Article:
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So, Is The Red Tide Going To Destroy Florida?

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posted on Aug, 20 2014 @ 11:38 AM
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(Disclaimer-I didn't make up the title, so don't blast me for the silliness of it)



(Esquire.com)-
It’s a massive and toxic collection of algae floating just off the coast of Florida, and it could wash ashore at any time—potentially devastating both marine and human life in its (very literal) wake. The Red Tide gets its name from its blood red color, and it basically makes the ocean look like that scene in The Shining.




For context: The Tide is actually a supersaturation of Karenia brevis, a microscopic algae that commonly occurs in low concentrations.




It’s only when it gets out of hand that it kills ocean life and leads to serious respiratory irritation (and possible death) to fishermen. If it hits the shore, beachgoers are vulnerable, too. This year's bloom is about 90 miles long and 5,400 square miles wide. Rhode Island is only about 1,500 square miles wide.

www.esquire.com...


Video story here
www.huffingtonpost.com...




posted on Aug, 20 2014 @ 11:46 AM
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No.
It's red tide and happens all the time.
It will go away naturally as it always has.
There is no evidence nor reason for anyone to think otherwise



posted on Aug, 20 2014 @ 11:53 AM
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Square miles wide is a nonsense measurement. Something can be so many miles wide yes or it can be so many square miles in area. Wide connotes distance while square miles is area. Just based on that stupid error the rest is questionable. I have heard of the red tide and its effects on marine life but not that it kills people. 18312988]Black_Fox[/post]



posted on Aug, 20 2014 @ 06:50 PM
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Friend of mine lives in North Port, just south of this Red Tide. He said couple weeks back he went into water at Englewood Beach and it was like warm bath water. The warmest water he's ever felt down there. This is very unnerving to think about how warm it is in the depths, where the methane hydrates are thawing and pluming to the surface, and atmosphere. Also, the warmer these ocean waters become, they create more of this algae bloom which is mass-producing bacteria that consumes all the oxygen in the area, which then kills off the fish. Just a couple of things to think about in regards to these red tides, that are becoming more frequent and larger.



posted on Aug, 22 2014 @ 08:48 AM
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It's warm here in Virginia too. Not quite like a bath unless you take a bath in 80° water. Most people bathe in water that's around 104°. I don't think the water gets that warm in the ocean. I went to the beach yesterday and even the incoming tide was warm. It's cooler but was not cold at all. I guess warmer temps can make this algae grow. reply to: Rezlooper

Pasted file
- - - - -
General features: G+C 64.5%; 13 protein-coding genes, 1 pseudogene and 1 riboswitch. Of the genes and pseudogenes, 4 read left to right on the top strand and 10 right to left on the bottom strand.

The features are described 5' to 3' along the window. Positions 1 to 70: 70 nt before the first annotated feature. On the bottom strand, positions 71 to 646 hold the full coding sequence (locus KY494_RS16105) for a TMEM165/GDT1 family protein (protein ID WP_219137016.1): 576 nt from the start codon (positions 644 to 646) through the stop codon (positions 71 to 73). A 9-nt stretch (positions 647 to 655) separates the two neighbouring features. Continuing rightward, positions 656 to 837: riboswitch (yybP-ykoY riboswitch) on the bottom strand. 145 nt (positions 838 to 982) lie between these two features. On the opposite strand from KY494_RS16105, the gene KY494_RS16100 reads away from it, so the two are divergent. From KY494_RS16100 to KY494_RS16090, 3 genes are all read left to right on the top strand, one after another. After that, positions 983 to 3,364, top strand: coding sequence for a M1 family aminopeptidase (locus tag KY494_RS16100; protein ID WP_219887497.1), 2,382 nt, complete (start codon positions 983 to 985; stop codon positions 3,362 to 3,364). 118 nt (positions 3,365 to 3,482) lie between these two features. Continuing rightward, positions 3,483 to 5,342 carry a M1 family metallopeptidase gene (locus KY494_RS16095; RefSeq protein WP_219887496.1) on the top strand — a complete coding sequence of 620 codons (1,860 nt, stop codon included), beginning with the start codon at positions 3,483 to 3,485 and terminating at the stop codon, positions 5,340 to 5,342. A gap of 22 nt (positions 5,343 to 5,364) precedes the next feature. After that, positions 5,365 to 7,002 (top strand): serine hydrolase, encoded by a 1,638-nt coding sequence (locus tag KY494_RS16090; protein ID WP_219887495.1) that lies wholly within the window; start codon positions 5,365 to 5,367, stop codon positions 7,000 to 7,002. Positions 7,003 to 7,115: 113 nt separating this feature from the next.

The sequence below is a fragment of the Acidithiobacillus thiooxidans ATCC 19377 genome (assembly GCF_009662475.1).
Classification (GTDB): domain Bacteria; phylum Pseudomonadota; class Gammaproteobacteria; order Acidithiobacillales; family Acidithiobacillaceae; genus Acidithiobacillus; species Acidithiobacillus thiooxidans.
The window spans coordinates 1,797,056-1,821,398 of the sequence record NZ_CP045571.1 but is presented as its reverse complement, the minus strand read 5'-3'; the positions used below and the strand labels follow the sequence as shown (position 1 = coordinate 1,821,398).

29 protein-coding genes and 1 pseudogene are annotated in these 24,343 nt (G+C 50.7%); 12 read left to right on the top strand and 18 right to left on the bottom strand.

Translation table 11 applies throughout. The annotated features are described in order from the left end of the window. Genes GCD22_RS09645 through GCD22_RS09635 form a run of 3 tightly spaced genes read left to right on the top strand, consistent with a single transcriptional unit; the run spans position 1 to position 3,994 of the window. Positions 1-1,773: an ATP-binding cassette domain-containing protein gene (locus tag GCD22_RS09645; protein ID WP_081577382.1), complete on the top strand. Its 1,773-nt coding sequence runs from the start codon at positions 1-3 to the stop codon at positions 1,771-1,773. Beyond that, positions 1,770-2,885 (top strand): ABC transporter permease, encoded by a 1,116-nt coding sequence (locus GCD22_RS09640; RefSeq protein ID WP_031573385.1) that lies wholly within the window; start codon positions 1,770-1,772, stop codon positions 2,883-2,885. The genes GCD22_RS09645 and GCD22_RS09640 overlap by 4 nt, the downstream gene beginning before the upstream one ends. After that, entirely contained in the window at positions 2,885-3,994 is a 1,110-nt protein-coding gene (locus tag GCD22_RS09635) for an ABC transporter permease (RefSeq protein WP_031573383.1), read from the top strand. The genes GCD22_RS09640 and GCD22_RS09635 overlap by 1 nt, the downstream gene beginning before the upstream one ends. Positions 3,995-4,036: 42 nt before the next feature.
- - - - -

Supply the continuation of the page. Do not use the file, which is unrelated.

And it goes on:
posted on Aug, 22 2014 @ 09:18 AM
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a reply to: AutumnWitch657



He said he suspected that it was 90 or better. He also said air temps have been in the mid 90's all summer with heat index at about 105.



posted on Aug, 22 2014 @ 09:28 AM
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Long story short, no it's not going to trash the state. Red Tide happens, we deal with it.


originally posted by: Rezlooper
Friend of mine lives in North Port, just south of this Red Tide.

NP? Tell your friend I'm so sorry for his/her misfortune then. God, I'm so sorry for them.


He said couple weeks back he went into water at Englewood Beach and it was like warm bath water. The warmest water he's ever felt down there.

How often does he get out to the beach to think that? I'm not that much further north, and I've been out to the beach recently myself. It's bathwater warm, but nothing outside of the range of normal.


originally posted by: Rezlooper
a reply to: AutumnWitch657



He said he suspected that it was 90 or better. He also said air temps have been in the mid 90's all summer with heat index at about 105.

Both are normal for air & Gulf this time of year, Rez. Is your friend from another state or something? He doesn't strike me as local.
edit on 8/22/2014 by Nyiah because: (no reason given)



posted on Aug, 22 2014 @ 10:29 AM
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Still sounds pretty normal for Florida. Remember the gulf stream travels from the rather shallow gulf of Mexico and shallower( in comparison to the ocean anyway) heats up faster under a strong sun. That's the same water feeding into Chesapeake bay where I'm swimming . Going again today. It's so hot and muggy here. . Gotta love August on the south east coast. reply to: Rezlooper


edit on AMu31u0883430312014-08-22T10:30:28-05:00 by AutumnWitch657 because: (no reason given)



posted on Aug, 22 2014 @ 10:36 AM
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It hardly pays to bother going to the beach if the water is 90°. No relief there. Yuck.
At 80° It's 18° cooler than body temp and will cool an overheated body. At 90 not so much.



posted on Aug, 22 2014 @ 10:37 AM
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Where is supporting documentation that this can kill humans? Still waiting for that.
edit on AM000000310000000883438312014-08-22T10:38:01-05:00 by AutumnWitch657 because: (no reason given)



posted on Aug, 22 2014 @ 11:08 PM
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originally posted by: AutumnWitch657
It hardly pays to bother going to the beach if the water is 90°. No relief there. Yuck.
At 80° It's 18° cooler than body temp and will cool an overheated body. At 90 not so much.


That's exactly how he put it. There was no relief from the heat, so they left.




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